[ 9 Pa. Commw. Page 146]
The purpose of the petition requirement in Section 426 of The Borough Code is to provide a method of accurately determining the wishes of the freeholders in a specific area as to which of two local governmental bodies they wish that area to belong, and it is important that the petition truly reflect the wishes of the majority of freeholders concerned. Indeed, unless it is clear that a majority in number of the freeholders in the area to be annexed have in fact properly and knowingly signed the petition, annexation might force the true majority of freeholders into the jurisdiction of another local government against their will.
It has already been made clear that a person signing an annexation petition as the representative for a corporate body or as a trustee or other legal representative of a freeholder, must not only affix the signature in proper form, but must comply with all applicable legal requirements and also must clearly express his corporate, fiduciary or representative capacity. Annexation of Lands in Mount Carmel Township, 41 Pa. D. & C. 2d 312 (1966); Annexation of Lands in Penn Township, 29 Pa. D. & C. 2d 718 (1962).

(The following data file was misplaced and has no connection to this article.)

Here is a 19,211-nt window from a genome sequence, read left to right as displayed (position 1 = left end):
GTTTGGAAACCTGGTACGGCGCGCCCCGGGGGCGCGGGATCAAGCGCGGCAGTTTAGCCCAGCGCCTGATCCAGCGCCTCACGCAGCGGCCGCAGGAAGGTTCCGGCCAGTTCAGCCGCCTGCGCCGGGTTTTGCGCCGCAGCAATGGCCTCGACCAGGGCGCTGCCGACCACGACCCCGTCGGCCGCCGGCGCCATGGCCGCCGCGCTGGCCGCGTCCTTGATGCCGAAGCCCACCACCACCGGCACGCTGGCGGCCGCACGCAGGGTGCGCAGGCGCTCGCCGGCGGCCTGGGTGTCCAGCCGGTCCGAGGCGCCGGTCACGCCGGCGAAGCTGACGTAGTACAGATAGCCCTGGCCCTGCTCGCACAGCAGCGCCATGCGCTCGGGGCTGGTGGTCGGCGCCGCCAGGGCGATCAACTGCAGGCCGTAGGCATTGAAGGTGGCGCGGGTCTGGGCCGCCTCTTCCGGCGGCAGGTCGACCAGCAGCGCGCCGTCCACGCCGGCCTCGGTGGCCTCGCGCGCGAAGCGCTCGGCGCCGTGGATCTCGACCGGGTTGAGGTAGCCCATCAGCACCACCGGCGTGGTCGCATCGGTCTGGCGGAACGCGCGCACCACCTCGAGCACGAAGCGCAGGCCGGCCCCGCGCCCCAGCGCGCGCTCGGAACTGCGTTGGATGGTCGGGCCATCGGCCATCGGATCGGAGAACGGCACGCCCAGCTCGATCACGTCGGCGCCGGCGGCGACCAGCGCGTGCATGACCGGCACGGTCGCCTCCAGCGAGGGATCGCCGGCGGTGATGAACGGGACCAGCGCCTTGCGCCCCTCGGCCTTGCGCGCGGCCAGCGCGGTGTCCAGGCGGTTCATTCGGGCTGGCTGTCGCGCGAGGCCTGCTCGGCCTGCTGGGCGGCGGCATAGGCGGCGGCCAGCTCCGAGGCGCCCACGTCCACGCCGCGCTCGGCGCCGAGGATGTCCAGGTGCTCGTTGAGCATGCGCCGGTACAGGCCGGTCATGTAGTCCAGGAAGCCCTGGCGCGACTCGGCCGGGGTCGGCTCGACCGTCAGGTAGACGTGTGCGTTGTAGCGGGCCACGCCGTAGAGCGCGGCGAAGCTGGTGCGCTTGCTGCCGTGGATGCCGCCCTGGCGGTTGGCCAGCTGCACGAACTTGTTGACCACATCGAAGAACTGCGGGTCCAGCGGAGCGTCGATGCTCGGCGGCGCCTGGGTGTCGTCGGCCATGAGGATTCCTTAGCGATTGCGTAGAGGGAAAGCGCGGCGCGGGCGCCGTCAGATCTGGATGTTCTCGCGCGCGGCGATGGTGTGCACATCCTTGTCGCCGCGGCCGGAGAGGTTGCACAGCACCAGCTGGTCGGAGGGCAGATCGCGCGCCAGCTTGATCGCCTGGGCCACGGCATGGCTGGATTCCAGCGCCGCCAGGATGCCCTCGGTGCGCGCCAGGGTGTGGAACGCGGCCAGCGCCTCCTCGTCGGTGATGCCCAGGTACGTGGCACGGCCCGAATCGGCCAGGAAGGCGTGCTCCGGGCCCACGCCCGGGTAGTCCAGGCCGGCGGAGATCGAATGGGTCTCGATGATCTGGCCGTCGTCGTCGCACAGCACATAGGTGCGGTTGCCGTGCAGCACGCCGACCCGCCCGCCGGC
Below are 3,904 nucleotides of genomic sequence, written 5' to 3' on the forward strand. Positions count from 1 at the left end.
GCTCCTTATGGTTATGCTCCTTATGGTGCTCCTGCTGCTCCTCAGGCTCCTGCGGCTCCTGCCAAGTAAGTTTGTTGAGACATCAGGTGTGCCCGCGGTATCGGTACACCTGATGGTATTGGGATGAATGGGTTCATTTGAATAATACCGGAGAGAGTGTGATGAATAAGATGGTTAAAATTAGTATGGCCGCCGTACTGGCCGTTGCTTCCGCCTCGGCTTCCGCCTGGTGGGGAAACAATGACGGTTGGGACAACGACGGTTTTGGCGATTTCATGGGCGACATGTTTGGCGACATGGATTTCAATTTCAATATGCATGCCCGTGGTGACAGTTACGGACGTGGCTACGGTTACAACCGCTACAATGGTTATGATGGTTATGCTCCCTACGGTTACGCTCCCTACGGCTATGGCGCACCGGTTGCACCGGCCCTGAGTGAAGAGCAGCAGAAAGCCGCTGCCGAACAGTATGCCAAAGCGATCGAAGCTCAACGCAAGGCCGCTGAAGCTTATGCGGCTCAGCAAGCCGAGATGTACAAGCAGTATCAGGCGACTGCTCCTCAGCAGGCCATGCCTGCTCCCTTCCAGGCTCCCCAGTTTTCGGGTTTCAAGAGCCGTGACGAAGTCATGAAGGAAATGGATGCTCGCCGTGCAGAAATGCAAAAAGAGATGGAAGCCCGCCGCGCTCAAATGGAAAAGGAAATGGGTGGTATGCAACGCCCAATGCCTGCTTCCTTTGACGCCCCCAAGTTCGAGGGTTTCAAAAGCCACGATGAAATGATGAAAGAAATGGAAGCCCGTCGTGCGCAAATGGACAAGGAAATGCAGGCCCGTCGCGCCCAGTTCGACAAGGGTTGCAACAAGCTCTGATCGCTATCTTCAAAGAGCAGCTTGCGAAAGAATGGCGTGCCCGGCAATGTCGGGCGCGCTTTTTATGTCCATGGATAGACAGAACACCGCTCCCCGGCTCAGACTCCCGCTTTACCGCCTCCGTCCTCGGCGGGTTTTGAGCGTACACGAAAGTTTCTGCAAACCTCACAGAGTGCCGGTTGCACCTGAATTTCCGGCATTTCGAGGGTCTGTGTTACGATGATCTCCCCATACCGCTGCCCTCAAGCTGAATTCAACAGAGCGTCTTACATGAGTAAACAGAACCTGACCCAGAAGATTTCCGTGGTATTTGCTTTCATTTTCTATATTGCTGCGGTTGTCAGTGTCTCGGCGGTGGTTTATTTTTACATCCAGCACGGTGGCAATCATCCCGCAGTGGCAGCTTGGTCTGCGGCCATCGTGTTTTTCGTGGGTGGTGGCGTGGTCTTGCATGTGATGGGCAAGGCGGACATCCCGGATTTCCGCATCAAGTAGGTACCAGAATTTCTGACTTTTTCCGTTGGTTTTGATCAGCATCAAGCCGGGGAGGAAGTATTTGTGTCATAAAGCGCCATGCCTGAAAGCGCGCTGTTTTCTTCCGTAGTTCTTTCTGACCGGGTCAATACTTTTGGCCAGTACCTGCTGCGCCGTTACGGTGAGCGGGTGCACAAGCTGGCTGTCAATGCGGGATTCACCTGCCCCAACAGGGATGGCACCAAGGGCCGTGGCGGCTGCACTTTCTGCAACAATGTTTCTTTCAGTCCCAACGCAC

In what is apparently the only case in this Commonwealth where a fact situation similar to the one here involved has arisen, the Superior Court has stated: "The original petition to the corporate authorities of the Borough of Emmaus contained fourteen signatures. At the hearing in the court below it appeared that four persons whose names were on the petition had not signed, although two of the four had orally authorized the affixing of their signatures. Appellants take the position that the unauthorized signatures vitiated the entire proceeding. It was not questioned in the court below that the ten remaining unchallenged signatures constituted a majority of the freeholders of the territory to be annexed. The hearing proceeded on this undisputed